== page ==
AAA conducted a study that found it is more distracting to use voice-to-text messaging in your car than it is to make a call on your handheld cell phone. Different activities were tested to find out how much mental distraction each one has. Listening to music or a book on tape was “small”, talking with a passenger or someone over the phone was “medium” and texting someone verbally while driving was “large”.
You can see in car commercials that voice-based messaging is being advertised as safer than the alternative and millions of cars worldwide are being shipped with that technology… but it may create a scenario where one problem is solved while another one is created.
The technology may have its advantages but AAA’s study results are fueling Deborah Hersman’s, chairman of the National Transportation Safety Board (NTSB), call to have any phone conversation (hands-free or not) banned while behind the wheel. Ray LaHood, Outgoing Transportation Secretary, is asking drivers to place their phones in the glove box while operating a vehicle but has not commented on systems like Sync and Entune, which accept verbal commands from drivers.
In the study AAA had drivers, most of them 20 – 39, partake in activities such as talking on a phone and listening to music. They started off by doing the tasks in a lab, then in a simulator and then finally while driving on a residential street. To find what was most distracting, their reaction times and brainwave activity were recorded with special caps they wore on their heads and measured by researchers.
When being tested on the road, the study participants drove a Subaru Outback that was decked out with a back seat researcher to record response times, computers and cameras. For tests involving a cell phone they had a phone from Samsung but a hands-free device was used instead of a voice activated system in the car.
The participants were unaware but a possible variable was controlled by the researchers. They had the drivers text manually instead of verbally. This was done so that no voice recognition software error could cause an additional distraction of corrections needing to be made by the driver.
Our state, Florida, became the 41st to ban driving with a handheld phone. So far, though, none of the states have looked at distractions from voice controls and U.S. regulators are not asking them to. The NTSB is able to give recommendations for safety changes but they do not have any regulatory power.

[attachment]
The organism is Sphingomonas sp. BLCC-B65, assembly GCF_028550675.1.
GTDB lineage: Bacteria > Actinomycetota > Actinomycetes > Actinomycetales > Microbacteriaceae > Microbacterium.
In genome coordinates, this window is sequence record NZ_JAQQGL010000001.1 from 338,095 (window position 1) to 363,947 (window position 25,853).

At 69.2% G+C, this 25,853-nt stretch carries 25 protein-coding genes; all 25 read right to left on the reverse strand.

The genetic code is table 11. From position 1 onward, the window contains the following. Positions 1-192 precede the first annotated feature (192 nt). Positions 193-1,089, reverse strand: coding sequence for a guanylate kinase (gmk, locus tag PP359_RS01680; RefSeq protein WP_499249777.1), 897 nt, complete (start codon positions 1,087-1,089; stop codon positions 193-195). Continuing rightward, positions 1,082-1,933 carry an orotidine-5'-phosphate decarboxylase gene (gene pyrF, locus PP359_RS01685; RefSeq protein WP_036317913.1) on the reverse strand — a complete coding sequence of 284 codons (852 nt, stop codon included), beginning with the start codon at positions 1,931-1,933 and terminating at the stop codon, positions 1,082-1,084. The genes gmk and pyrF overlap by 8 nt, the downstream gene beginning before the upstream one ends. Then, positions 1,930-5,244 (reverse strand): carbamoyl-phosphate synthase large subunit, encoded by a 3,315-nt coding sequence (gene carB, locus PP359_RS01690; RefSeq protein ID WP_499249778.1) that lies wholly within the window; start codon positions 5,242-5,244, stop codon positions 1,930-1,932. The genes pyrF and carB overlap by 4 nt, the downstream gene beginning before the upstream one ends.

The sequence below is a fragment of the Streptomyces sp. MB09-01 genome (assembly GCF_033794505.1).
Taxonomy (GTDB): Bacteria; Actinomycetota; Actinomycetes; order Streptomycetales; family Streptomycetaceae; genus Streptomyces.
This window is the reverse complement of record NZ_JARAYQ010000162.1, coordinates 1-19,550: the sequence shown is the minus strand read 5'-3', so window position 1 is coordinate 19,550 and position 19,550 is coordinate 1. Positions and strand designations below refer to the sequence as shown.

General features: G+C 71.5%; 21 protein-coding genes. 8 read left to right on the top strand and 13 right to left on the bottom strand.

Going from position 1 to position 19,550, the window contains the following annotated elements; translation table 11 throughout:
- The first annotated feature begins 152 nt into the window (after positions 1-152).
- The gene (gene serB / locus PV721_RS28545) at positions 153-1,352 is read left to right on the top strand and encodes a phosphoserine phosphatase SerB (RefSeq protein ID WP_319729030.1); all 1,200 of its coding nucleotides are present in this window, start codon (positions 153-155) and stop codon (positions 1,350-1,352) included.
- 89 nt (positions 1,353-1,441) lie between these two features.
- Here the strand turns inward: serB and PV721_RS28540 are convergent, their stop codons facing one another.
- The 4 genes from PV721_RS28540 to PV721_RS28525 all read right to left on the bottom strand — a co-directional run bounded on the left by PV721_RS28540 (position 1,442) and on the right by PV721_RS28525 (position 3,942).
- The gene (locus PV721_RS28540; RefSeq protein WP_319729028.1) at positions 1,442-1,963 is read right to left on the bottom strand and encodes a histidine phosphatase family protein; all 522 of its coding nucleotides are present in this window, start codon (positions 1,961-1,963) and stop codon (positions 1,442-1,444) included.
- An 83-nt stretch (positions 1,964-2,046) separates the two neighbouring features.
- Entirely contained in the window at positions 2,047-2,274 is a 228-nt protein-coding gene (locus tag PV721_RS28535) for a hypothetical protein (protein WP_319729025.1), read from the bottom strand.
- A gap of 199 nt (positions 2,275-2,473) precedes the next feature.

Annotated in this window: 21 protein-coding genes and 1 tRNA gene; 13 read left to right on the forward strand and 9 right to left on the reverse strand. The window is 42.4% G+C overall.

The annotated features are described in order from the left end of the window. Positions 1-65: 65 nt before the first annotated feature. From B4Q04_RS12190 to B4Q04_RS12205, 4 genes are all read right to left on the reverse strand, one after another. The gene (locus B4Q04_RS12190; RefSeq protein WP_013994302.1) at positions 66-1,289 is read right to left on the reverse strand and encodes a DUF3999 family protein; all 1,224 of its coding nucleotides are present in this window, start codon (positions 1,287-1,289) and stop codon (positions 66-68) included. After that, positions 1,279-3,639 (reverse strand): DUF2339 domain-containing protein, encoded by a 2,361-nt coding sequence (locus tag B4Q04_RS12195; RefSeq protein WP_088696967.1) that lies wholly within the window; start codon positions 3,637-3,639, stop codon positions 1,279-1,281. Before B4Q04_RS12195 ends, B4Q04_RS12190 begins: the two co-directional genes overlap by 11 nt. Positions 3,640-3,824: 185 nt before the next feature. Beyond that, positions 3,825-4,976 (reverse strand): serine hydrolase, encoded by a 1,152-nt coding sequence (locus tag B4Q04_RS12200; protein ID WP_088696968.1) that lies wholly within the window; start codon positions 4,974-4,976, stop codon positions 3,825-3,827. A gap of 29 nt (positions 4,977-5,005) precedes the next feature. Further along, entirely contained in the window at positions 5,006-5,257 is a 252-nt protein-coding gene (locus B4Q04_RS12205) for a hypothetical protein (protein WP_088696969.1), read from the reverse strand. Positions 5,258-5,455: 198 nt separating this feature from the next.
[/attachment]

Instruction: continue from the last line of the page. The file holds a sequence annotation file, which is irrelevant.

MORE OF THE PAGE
The department Lahood works in issued non-binding guidelines in April of this year requesting that car makers block the ability to browse the Internet or use social media sites through a vehicle’s infotainment system while the car is not parked.
Car manufacturers have also been urged to create screen-based infotainment systems so that a driver does not need to look away from the road for more than 2 seconds when making a selection, or for a total of 12 seconds when doing something like inputting an address.
AAA’s research results were released earlier this month but there was another study, with results released in April, that found texting manually on a cell phone to be just as distracting as hands-free texting. In this study conducted by the Texas A&M Transportation Institute the drivers, while on a closed course, would send texts manually and hands-free with either Siri on an Apple phone or Vlingo on an Android phone.
Whether manually or verbally, reaction times while texting were almost twice as slow when not texting and verbal texts actually took longer to complete than those that were manually typed in.
It has been said by automakers that if infotainment systems are limited then it may cause drivers to go back to using their handheld device. Whether this is true or not, AAA is asking car manufacturers and suppliers of electronics to work with the technology and assess its distractions.
Compared to how long cars have been around, voice- and touch- activated systems are new. There is a lot that can be done with them but there must be a happy medium allowing drivers to have all of the features while still being safe on the road with good reaction times.
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